There are a few “hot topics” that come up in every data strategy, innovation or future-focused conversation and none come up more frequently than real time data. For some years now it’s been the talk of the town and is often (incorrectly) seen as a flex as to how customer centric and modern you are as an organisation.

“We want real-time data!”

“Let’s talk about streaming!”

“I hear that BigTechCompanyXYZ has an event-first data architecture”

Yes, they probably do. And chances are you aren’t burdened by the same expectations that forced them down that extremely complicated and costly technical path. That’s a good thing! Simplicity is great if you can get away with it.

The reality is that the cost and complexity that go with building and operating an effective real-time data architecture will, to be blunt, simply not make financial sense for the vast majority.

Ahh, but Mal, have you forgotten that it was predicted 30% of data generated will be real-time by 2025?

Nope. Remember that you can consume and utilise real-time data without having to keep it real-time, reducing complexity without sacrificing value. And this is more often than not the answer that we should be defaulting to, at least until the technology catches up and is as easy to use as batch tech.

Now that you know the likely answer, let’s delve into a bit of background as to how we should arrive there.

What is Real-Time Data?

If you ask this question point-blank you’ll get many answers - for some it’s <5 minutes, for others <0.5 seconds. For the sake of this article we’ll consider real-time data to be data that requires an action/response in a sub-second timeframe - the kind of latency that will force you to consider different technologies and architectural patterns. If your organisational requirements are closer to the 5 minute timeframe, you’re doing batch and you can stop reading here because you’ve already won.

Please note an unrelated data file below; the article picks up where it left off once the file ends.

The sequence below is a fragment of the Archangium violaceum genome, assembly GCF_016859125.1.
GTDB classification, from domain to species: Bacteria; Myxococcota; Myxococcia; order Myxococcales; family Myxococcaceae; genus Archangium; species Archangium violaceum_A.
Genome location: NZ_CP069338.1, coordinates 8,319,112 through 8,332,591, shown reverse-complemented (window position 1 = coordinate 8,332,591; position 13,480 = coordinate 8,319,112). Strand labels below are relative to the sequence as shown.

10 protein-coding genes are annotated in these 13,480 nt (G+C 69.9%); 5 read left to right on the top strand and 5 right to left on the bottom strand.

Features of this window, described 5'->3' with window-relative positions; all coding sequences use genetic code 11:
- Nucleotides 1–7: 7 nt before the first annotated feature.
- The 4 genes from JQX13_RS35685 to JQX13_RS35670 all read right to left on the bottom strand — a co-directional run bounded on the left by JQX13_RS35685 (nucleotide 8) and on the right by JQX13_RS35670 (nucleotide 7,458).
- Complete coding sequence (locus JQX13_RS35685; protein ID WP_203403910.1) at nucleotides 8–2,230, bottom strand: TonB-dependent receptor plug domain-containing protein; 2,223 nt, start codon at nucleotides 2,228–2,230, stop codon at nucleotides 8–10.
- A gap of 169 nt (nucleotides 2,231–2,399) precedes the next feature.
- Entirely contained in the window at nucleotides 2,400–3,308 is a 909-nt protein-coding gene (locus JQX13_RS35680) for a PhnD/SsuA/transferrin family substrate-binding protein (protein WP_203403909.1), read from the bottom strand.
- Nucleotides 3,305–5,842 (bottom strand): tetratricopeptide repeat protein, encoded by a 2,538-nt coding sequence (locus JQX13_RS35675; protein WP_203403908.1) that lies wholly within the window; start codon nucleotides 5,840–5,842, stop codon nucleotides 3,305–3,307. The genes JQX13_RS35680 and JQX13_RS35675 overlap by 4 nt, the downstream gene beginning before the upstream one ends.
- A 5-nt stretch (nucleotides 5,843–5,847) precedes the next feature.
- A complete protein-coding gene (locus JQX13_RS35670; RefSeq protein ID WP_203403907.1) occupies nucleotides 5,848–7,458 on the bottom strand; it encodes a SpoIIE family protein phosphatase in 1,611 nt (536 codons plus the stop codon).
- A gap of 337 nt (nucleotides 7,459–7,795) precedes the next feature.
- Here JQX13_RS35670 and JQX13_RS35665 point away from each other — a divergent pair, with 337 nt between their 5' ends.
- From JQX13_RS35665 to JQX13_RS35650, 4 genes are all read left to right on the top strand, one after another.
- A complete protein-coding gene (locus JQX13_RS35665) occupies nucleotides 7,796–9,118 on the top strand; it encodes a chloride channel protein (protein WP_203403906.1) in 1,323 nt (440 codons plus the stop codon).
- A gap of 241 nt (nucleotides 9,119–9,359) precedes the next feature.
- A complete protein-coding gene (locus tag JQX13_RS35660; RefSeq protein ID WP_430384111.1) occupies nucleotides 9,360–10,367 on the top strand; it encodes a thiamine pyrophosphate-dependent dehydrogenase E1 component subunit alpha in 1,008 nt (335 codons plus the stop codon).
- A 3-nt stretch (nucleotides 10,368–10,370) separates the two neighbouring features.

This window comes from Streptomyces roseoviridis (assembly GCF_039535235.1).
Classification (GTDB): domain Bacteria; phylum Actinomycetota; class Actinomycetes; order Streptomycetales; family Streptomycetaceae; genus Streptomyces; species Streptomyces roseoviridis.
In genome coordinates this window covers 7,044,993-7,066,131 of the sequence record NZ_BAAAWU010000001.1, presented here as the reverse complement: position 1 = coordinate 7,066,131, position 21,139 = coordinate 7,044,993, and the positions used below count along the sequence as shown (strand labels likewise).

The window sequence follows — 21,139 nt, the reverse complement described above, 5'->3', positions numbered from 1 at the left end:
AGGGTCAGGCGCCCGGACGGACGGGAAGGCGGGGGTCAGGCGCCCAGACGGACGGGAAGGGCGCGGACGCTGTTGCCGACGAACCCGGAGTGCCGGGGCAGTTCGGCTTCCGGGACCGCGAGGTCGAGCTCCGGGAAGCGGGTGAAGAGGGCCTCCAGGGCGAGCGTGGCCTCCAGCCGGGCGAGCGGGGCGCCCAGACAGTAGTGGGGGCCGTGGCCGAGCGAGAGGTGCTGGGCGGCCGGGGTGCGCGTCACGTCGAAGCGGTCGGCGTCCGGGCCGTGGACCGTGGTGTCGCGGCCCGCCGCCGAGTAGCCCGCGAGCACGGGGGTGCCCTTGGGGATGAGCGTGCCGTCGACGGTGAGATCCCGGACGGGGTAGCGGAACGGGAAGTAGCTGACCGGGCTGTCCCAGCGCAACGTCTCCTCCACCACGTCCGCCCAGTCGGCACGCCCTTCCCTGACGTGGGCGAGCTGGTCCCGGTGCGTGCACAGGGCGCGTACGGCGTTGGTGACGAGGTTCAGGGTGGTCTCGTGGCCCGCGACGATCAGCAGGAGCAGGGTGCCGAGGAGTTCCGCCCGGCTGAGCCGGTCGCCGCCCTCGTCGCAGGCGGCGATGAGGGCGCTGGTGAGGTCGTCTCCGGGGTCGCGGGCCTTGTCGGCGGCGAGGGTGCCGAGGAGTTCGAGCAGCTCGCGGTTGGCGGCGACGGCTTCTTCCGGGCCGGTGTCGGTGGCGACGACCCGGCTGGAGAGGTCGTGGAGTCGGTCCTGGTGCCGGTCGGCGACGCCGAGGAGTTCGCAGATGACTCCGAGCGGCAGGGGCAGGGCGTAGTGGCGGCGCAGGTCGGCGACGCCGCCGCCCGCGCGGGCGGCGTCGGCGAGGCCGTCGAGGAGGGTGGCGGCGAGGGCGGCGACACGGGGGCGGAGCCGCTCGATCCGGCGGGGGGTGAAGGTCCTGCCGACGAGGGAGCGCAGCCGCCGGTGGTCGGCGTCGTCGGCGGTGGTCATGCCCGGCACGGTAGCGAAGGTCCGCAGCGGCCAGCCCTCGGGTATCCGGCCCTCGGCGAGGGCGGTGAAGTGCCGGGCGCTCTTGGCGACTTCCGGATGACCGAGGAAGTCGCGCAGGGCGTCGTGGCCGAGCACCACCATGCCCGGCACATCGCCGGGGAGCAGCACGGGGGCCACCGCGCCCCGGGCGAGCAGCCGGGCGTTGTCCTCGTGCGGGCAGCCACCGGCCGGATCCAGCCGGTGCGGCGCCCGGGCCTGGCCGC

An important distinction to call out is the difference between real-time data, streaming data and event data. These terms can sometimes be used interchangeably, but the difference between them is important.

Real-time data: This is a requirement more than a technical construct. It is the need to respond or act on data “in the moment” which will typically mean you’re counting a response in a latency of seconds.

Streaming data: This is the emission and ingestion mechanism for some real-time data. Often associated with technologies like Kafka and it’s various cloud flavour equivalents the term ‘streaming’ will refer to the technology mechanism by which a real-time data requirement can be realised.

Event data: This is the atomic data packets that will most often flow in a real-time requirement through a streaming technology. Events (or signals) are self contained pieces of data associated with a specific point in time. Using streaming data technologies these events can be ordered, replayed, stored or processed - but more on that in the next section.

Examples of Real-Time Data in Action

Now we have level set some of the terminology, let’s go onto some existing use cases of real-time requirements in use all over the world today:

Payments - as soon as you tap your card at a payment terminal the transaction that flows back and forth with your payment provider and various financial institutions are events that flow through a streaming pipeline with a real-time requirement as latency is important to the outcome of the transaction and the customer experience.

Streaming services for music or video - Each video/audio block is broken up into chunks and delivered through a stream to allow just-in-time stitching together of those chunks on the user side to present fluid video/audio. If this weren’t using a real-time architecture we’d have to wait for an entire movie to download before we could enjoy the first few minutes.

Online Games - when your enemy fires an arrow in your direction you need immediate notification in order to respond before the consequences are unavoidable. This multi-way real-time action and consequence framework requires large scale streaming technologies in order to create a playable experience.

The list could go on, but all use cases will have one fundamental in common and that is that the value of data diminishes dramatically if it is slowed down.

Real-time data requirements MUST decrease value significantly over seconds of time.

What are Real-Time Data Architectures